In this article we will discuss about the structure of adenoviruses (explained with diagram).

All adenovirus particles are similar particles are medium-sized, non-enveloped having 90-100 nm diameters (Fig. 17.5). The particles have icosahedral symmetry which can easily be visible in the electron microscope by negative staining. Viral particles are composed of 252 capsomers: 240 hexons forming the faces and 12 pentons at vertices of icosahedron (2-3-5 symmetry).

Each penton bears a slender fiber. The penton fibres consist of a slender shaft with a globular head. They are involved in the process of attachment of the virus particle to the host cell via the coxsackie-adenovirus receptor on the surface of the host cell.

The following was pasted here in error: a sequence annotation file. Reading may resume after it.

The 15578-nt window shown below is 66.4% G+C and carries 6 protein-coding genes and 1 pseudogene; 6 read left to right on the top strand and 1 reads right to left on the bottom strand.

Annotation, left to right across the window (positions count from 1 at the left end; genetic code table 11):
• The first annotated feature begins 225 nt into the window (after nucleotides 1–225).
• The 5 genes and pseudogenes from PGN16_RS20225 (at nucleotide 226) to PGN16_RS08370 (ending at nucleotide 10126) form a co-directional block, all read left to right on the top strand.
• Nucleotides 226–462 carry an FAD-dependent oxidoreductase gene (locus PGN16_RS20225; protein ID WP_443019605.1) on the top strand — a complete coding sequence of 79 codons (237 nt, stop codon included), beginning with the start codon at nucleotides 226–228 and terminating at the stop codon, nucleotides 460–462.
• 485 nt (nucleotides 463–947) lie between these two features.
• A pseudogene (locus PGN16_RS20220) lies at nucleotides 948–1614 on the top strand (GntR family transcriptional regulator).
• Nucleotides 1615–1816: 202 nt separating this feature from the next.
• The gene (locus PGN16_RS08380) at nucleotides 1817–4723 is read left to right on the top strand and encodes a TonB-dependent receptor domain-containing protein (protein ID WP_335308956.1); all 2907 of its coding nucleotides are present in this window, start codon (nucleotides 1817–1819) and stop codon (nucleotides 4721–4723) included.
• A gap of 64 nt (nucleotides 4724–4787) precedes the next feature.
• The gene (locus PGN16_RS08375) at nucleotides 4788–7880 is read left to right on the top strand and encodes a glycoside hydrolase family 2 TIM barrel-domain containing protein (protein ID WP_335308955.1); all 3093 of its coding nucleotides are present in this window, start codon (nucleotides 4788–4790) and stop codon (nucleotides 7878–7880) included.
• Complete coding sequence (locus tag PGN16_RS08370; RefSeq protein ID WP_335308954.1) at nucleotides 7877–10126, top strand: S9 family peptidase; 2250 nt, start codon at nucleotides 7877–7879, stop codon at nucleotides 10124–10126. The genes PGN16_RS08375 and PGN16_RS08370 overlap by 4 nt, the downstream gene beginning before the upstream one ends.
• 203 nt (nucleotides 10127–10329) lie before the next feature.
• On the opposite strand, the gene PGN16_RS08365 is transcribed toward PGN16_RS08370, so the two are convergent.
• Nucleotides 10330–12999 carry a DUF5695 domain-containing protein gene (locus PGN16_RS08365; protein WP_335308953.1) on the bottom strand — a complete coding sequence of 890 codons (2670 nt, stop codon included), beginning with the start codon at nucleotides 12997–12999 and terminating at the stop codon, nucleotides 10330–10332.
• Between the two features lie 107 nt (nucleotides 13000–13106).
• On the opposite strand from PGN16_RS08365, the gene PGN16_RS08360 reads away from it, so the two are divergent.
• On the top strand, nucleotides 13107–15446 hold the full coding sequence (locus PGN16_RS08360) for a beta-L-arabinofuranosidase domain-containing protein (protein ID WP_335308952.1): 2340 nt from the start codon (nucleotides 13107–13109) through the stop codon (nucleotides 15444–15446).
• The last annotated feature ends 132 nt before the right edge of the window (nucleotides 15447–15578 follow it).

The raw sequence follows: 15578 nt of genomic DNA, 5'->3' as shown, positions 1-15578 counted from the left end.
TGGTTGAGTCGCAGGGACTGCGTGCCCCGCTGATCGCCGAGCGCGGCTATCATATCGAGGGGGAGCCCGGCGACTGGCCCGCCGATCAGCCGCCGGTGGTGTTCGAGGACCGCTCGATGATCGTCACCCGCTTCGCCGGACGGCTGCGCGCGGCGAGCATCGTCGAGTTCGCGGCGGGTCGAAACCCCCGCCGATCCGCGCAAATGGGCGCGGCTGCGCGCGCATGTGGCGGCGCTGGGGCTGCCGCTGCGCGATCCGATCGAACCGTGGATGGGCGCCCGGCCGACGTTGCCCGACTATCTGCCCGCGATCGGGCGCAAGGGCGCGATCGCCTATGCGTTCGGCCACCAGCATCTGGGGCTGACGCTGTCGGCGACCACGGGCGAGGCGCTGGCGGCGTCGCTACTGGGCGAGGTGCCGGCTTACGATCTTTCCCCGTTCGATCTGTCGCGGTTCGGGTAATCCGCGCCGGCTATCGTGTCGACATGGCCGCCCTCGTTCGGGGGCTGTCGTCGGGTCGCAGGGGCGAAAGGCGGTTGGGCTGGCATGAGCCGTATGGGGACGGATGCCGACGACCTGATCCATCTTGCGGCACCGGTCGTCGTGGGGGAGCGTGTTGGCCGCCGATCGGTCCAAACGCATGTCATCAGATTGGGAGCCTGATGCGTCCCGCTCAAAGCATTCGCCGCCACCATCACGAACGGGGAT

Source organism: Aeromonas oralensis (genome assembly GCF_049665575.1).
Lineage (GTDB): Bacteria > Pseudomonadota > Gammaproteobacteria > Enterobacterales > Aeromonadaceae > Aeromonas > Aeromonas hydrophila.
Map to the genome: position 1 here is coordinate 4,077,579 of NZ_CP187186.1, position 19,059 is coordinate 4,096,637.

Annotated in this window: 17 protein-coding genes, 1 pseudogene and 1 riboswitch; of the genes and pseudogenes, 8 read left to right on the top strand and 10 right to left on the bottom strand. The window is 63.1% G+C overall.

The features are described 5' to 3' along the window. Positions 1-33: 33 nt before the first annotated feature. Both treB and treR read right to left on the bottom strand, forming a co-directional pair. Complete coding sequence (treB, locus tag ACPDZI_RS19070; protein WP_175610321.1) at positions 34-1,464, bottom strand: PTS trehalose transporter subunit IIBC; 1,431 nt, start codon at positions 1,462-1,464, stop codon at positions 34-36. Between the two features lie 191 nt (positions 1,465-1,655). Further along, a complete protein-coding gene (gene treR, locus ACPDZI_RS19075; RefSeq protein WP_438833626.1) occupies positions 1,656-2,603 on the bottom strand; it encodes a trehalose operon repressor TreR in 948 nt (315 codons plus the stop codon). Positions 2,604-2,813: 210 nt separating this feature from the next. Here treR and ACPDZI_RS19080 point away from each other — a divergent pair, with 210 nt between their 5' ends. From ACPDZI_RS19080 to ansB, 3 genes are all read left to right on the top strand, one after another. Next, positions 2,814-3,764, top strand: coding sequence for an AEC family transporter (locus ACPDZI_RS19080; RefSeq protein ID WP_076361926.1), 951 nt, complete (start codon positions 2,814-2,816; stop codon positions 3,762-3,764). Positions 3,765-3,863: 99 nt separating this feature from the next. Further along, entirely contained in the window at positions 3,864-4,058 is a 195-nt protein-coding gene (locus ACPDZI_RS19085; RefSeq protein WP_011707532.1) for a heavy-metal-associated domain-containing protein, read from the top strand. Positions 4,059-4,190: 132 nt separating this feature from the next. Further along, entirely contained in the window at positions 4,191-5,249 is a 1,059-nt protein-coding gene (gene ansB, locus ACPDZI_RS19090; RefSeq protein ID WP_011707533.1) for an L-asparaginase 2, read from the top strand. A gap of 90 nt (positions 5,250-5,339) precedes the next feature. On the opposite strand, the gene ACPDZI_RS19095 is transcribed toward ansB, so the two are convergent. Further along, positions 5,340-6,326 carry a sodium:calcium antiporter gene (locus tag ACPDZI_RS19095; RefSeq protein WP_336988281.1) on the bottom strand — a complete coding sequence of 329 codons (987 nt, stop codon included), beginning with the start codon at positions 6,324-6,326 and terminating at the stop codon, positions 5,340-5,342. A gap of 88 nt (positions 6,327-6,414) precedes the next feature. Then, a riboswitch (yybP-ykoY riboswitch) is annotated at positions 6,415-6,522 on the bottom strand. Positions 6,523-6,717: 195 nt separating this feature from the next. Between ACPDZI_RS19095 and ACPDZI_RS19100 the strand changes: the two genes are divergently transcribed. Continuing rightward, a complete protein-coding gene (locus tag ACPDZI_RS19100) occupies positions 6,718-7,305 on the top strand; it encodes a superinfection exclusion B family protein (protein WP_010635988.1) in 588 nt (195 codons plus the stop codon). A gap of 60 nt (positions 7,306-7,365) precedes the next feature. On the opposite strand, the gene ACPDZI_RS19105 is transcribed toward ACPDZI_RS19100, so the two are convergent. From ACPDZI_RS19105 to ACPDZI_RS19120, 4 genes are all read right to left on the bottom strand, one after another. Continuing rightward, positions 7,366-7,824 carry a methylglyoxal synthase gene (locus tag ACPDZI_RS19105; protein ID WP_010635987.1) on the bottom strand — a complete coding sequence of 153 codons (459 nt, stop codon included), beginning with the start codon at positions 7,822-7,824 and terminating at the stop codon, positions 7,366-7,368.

The thin fibres protruding from each vertex of the icosahedral particle are just visible and the triangular faces of the icosahedral particle can be made out. But during preparation for electron microscopy, the fibres easily become detached.

Adenovirus gene products and their functions are given in Table 17.2. The hexons consist of a trimer of protein II with a central pore, there is no protein I. The proteins VI, VIII and IX are the minor polypeptides which are also associated with the hexon.

They are thought to be involved in stabilization and/or assembly of the particle. The pentons are more complex the base consists of a pentamer of protein III, 5 molecules of IlIa are also associated with the penton base.

The pentons have a toxin-like activity. A trimeric fibre protein extends from each of the 12 vertices (attached to the penton base proteins) and is responsible for recognition and binding to the cellular receptor. A globular domain at the end of the adenovirus fiber is responsible for recognition of the cellular receptor.